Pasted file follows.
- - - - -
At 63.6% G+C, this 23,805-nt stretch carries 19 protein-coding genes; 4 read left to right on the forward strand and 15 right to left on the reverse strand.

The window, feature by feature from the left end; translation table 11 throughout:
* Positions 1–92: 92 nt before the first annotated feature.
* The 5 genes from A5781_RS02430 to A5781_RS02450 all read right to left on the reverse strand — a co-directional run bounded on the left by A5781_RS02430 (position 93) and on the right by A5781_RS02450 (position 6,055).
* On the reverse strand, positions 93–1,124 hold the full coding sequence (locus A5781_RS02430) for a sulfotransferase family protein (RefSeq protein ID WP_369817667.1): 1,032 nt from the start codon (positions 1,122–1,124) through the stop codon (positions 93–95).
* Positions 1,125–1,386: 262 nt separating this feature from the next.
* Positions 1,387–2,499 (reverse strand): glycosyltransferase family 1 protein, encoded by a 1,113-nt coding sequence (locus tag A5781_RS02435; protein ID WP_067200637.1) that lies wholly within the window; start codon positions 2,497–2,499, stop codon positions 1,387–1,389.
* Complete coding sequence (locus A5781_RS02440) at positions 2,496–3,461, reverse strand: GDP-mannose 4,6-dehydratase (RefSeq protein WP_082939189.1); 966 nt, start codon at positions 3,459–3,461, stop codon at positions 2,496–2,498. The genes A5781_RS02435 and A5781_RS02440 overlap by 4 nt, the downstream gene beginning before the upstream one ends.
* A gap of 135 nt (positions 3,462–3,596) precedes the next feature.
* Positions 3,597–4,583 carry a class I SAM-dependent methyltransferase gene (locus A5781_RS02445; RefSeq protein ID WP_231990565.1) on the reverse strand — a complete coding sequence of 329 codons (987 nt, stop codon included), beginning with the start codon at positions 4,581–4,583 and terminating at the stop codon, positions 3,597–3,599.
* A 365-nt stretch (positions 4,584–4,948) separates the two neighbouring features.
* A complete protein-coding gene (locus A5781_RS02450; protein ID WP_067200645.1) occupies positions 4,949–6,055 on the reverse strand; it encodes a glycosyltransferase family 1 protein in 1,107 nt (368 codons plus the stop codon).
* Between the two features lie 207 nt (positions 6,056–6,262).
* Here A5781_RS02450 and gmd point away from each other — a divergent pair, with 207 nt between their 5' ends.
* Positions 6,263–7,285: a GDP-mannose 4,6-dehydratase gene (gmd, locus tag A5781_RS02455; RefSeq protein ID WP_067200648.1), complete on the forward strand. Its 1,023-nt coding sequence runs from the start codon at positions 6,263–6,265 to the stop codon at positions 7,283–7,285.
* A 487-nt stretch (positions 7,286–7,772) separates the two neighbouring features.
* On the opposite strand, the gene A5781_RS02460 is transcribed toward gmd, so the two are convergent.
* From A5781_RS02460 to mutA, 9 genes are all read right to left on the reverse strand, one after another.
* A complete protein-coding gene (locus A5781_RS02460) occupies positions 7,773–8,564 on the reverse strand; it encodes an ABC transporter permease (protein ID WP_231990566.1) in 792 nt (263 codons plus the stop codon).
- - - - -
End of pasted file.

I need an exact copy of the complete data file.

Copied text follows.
At 63.6% G+C, this 23,805-nt stretch carries 19 protein-coding genes; 4 read left to right on the forward strand and 15 right to left on the reverse strand.

The window, feature by feature from the left end; translation table 11 throughout:
* Positions 1–92: 92 nt before the first annotated feature.
* The 5 genes from A5781_RS02430 to A5781_RS02450 all read right to left on the reverse strand — a co-directional run bounded on the left by A5781_RS02430 (position 93) and on the right by A5781_RS02450 (position 6,055).
* On the reverse strand, positions 93–1,124 hold the full coding sequence (locus A5781_RS02430) for a sulfotransferase family protein (RefSeq protein ID WP_369817667.1): 1,032 nt from the start codon (positions 1,122–1,124) through the stop codon (positions 93–95).
* Positions 1,125–1,386: 262 nt separating this feature from the next.
* Positions 1,387–2,499 (reverse strand): glycosyltransferase family 1 protein, encoded by a 1,113-nt coding sequence (locus tag A5781_RS02435; protein ID WP_067200637.1) that lies wholly within the window; start codon positions 2,497–2,499, stop codon positions 1,387–1,389.
* Complete coding sequence (locus A5781_RS02440) at positions 2,496–3,461, reverse strand: GDP-mannose 4,6-dehydratase (RefSeq protein WP_082939189.1); 966 nt, start codon at positions 3,459–3,461, stop codon at positions 2,496–2,498. The genes A5781_RS02435 and A5781_RS02440 overlap by 4 nt, the downstream gene beginning before the upstream one ends.
* A gap of 135 nt (positions 3,462–3,596) precedes the next feature.
* Positions 3,597–4,583 carry a class I SAM-dependent methyltransferase gene (locus A5781_RS02445; RefSeq protein ID WP_231990565.1) on the reverse strand — a complete coding sequence of 329 codons (987 nt, stop codon included), beginning with the start codon at positions 4,581–4,583 and terminating at the stop codon, positions 3,597–3,599.
* A 365-nt stretch (positions 4,584–4,948) separates the two neighbouring features.
* A complete protein-coding gene (locus A5781_RS02450; protein ID WP_067200645.1) occupies positions 4,949–6,055 on the reverse strand; it encodes a glycosyltransferase family 1 protein in 1,107 nt (368 codons plus the stop codon).
* Between the two features lie 207 nt (positions 6,056–6,262).
* Here A5781_RS02450 and gmd point away from each other — a divergent pair, with 207 nt between their 5' ends.
* Positions 6,263–7,285: a GDP-mannose 4,6-dehydratase gene (gmd, locus tag A5781_RS02455; RefSeq protein ID WP_067200648.1), complete on the forward strand. Its 1,023-nt coding sequence runs from the start codon at positions 6,263–6,265 to the stop codon at positions 7,283–7,285.
* A 487-nt stretch (positions 7,286–7,772) separates the two neighbouring features.
* On the opposite strand, the gene A5781_RS02460 is transcribed toward gmd, so the two are convergent.
* From A5781_RS02460 to mutA, 9 genes are all read right to left on the reverse strand, one after another.
* A complete protein-coding gene (locus A5781_RS02460) occupies positions 7,773–8,564 on the reverse strand; it encodes an ABC transporter permease (protein ID WP_231990566.1) in 792 nt (263 codons plus the stop codon).